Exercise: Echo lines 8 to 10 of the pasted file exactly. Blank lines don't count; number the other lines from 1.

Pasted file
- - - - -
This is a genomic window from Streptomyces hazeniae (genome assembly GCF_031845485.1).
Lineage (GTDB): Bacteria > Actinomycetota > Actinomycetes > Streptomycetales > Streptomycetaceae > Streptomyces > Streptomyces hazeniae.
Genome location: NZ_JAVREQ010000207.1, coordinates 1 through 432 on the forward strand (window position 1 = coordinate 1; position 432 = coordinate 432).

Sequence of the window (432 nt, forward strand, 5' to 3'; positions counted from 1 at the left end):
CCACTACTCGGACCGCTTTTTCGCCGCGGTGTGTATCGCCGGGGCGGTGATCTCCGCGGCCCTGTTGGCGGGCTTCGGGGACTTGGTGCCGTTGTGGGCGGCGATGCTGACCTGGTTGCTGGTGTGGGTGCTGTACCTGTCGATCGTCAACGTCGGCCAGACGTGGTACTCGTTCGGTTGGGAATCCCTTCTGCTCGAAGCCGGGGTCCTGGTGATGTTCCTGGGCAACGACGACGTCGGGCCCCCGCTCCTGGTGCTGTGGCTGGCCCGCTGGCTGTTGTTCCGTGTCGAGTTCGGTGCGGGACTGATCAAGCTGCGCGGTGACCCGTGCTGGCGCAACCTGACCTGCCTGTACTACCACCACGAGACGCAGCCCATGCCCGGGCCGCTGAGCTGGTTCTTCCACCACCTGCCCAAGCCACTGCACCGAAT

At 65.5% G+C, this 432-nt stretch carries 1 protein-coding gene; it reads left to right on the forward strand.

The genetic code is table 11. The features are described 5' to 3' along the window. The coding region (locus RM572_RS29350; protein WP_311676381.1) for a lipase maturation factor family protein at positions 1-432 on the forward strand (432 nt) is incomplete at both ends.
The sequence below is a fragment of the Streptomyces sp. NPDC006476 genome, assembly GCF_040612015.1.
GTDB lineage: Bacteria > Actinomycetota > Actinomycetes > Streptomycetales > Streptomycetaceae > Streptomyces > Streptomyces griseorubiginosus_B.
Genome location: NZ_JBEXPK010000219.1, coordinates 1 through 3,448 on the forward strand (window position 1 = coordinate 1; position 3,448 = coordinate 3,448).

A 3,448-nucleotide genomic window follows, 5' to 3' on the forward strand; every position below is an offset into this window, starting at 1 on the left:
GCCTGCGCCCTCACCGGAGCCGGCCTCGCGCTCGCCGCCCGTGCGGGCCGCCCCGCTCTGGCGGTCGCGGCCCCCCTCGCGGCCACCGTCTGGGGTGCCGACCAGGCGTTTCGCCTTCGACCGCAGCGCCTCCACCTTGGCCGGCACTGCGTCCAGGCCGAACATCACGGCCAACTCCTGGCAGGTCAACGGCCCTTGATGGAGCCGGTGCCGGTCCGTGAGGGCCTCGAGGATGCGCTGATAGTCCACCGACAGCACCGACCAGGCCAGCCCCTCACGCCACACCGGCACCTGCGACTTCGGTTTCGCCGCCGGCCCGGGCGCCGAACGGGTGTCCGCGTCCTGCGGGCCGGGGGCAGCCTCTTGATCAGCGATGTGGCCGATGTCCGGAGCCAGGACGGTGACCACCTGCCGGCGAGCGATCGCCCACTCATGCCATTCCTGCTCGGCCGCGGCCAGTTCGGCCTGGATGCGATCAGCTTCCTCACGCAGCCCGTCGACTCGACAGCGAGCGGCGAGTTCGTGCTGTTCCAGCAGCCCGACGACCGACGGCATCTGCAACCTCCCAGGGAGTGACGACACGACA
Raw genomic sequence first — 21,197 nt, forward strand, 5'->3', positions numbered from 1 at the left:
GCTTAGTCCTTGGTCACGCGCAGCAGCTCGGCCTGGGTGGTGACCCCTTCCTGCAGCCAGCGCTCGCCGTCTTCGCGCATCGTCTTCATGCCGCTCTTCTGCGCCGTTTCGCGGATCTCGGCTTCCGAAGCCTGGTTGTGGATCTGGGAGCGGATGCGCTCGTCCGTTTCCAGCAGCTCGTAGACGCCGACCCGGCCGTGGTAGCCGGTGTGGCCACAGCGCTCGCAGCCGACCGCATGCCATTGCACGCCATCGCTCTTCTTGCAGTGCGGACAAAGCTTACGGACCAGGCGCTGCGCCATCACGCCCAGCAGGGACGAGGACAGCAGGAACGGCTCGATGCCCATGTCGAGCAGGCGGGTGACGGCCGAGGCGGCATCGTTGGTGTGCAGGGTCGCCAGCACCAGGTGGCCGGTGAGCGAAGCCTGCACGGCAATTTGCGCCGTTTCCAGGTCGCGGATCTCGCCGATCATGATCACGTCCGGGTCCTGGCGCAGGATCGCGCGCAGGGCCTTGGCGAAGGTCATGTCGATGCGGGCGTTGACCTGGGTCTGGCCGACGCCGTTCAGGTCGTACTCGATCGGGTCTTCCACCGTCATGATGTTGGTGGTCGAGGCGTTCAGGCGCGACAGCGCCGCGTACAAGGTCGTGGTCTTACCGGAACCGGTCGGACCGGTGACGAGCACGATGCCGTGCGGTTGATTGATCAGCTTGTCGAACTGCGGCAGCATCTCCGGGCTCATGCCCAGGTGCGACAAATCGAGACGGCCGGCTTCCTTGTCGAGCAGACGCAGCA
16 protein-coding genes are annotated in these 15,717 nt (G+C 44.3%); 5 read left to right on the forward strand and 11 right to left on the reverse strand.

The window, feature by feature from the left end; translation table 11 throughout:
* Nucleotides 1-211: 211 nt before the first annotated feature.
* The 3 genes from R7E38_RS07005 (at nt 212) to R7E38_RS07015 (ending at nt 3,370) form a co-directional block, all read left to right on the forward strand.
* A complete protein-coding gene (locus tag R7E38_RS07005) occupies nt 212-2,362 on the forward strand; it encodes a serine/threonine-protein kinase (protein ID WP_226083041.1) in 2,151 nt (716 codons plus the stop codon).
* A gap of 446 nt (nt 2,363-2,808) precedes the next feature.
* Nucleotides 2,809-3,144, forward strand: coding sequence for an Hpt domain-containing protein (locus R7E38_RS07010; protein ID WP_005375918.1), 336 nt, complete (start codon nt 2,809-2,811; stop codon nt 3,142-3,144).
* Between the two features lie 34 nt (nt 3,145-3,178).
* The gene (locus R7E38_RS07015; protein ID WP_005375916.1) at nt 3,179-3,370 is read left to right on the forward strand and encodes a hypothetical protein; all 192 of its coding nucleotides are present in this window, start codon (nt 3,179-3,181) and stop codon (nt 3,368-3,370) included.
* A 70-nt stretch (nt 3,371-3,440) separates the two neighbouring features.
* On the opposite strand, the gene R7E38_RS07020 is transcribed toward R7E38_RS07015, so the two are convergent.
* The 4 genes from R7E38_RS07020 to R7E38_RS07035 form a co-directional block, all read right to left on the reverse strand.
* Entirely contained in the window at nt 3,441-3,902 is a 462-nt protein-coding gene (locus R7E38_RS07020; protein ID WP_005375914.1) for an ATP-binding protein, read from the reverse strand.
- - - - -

The sequence below is a fragment of the Streptomyces sp. NPDC006476 genome, assembly GCF_040612015.1.
GTDB lineage: Bacteria > Actinomycetota > Actinomycetes > Streptomycetales > Streptomycetaceae > Streptomyces > Streptomyces griseorubiginosus_B.
Genome location: NZ_JBEXPK010000219.1, coordinates 1 through 3,448 on the forward strand (window position 1 = coordinate 1; position 3,448 = coordinate 3,448).